Sunday, August 1, 2010

"Meshes Of The Afternoon"

On a visit to the Tate Modern in London in 2008, I was fortunate enough to encounter a showing of Maya Deren’s short film “Meshes Of the Afternoon” shot in 1943. I had never heard of Deren before but as I stood in the museum and read about her and her work, I learned that she was a key figure in the evolution of The New American Cinema and a very influential experimental filmmaker who influenced a slew of talented directors, including David Lynch.

“Meshes Of The Afternoon,” seen here, is a strange, cyclical story about a woman who is dreaming within a dream (considering my recent viewing of “Inception,” this seems apropos), starring Deren and her then-husband Alexander Hammid. Rife with symbolic imagery and objects such as a key, a flower, a knife, a Spanish-style Los Angeles house, and a cloaked figure with a mirrored face, this study of psychological states presents doubled characters and a sense of dread. A particularly favorite moment in the film comes when Deren floats up to the ceiling, seemingly unable to control her ascent (see “Inception”) which is absolutely dream-like. This version below does not feature the original Japanese-inspired soundtrack used by Deren. Any copies with the original score seem to be targeted for removal on any site. Instead, Isola Music created a wonderful, atmospheric soundtrack that references the original without copying it but adds a perfect ambient sense.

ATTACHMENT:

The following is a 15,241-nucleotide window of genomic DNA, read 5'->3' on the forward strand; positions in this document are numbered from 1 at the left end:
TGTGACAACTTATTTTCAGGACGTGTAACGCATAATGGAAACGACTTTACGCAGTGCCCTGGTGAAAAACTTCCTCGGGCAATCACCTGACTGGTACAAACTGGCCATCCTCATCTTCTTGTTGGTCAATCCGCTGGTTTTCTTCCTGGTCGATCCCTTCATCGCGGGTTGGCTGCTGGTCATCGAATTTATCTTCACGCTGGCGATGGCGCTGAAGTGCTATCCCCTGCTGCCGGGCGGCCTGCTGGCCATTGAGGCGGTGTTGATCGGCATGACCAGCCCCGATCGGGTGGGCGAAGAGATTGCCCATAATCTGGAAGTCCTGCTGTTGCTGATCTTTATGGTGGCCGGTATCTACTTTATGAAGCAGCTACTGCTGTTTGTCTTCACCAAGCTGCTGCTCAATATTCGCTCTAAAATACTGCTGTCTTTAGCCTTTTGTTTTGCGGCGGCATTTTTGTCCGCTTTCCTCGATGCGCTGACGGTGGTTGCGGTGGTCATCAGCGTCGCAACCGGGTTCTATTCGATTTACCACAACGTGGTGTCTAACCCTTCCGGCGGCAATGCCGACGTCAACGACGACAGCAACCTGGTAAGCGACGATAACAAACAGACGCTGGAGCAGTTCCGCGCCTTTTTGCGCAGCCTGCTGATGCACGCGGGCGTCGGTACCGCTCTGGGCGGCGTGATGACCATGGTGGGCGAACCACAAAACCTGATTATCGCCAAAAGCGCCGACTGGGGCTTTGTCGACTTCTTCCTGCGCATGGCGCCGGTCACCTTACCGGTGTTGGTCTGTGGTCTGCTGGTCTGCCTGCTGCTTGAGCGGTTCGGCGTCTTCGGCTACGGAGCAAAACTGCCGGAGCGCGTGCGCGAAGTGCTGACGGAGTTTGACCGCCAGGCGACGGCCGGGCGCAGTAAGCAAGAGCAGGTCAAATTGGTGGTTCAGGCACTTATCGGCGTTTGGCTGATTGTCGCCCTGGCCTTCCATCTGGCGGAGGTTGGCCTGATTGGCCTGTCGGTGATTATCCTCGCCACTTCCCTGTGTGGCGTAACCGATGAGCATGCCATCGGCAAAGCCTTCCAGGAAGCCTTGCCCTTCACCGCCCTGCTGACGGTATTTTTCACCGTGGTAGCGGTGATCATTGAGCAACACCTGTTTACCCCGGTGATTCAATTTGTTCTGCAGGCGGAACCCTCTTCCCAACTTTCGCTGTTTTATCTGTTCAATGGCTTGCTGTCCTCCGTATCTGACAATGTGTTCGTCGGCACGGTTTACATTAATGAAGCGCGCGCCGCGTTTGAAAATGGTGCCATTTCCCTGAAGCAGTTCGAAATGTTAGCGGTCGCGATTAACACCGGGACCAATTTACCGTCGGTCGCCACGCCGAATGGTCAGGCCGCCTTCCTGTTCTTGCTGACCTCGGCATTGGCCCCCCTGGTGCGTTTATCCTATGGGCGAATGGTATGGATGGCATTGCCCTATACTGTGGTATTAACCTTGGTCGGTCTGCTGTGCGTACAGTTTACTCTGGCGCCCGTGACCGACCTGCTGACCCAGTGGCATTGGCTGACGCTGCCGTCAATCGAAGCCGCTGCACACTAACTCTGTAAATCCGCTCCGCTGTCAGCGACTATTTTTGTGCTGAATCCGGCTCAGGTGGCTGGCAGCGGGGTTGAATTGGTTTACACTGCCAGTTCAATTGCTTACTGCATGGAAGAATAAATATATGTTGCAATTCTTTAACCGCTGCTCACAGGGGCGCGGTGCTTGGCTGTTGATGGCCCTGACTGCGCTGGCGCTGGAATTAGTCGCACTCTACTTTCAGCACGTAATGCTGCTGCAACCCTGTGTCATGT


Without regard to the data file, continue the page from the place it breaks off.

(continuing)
David Lynch lifted Deren's story pretty much intact—with some typical Lynch-ian additions—to make his 2001 film “Mulholland Drive.” The idea of split or doubled characters that Deren employs to great effect in “Meshes Of the Afternoon” can be seen not only in Lynch’s “Mulholland Drive” (Naomi Watts plays Diane Selwyn and Betty Elms) which I reviewed here, but also in his films “Lost Highway” (Patricia Arquette plays double characters), “Inland Empire” (Laura Dern playing two roles) which I reviewed here, and the television series “Twin Peaks” (Sheryl Lee playing doomed Laura Palmer and her cousin Maddy).

Deren’s film also spawned remakes in the medium of pop music videos! Below, we can see model/ singer/ actress Milla Jovovich in her 1994 video for her song “Gentleman Who Fell.”

Kristin Hersh recorded “Your Ghost” with REM frontman Michael Stipe in 1994 and the video features motifs and images from “Meshes Of The Afternoon” including a key in the mouth.

Turns out that Deren and Hammid were greatly influenced in the creation of “Meshes Of The Afternoon” by one of my all-time favorite avant-garde films, the legendary and brilliant surrealist short “Un Chien Andalou” (or “An Andalusian Dog”) made by Salvador Dalí and Luis Buñuel in 1929.


Unknown said...

And to the list of pop remakes, and quasi-remakes, you can add Janelle Monae's "Tightrope"--

Jeff said...

Hi Ben,

Yep, there they are: the robed, mirror-faced figures! Thanks for sharing this!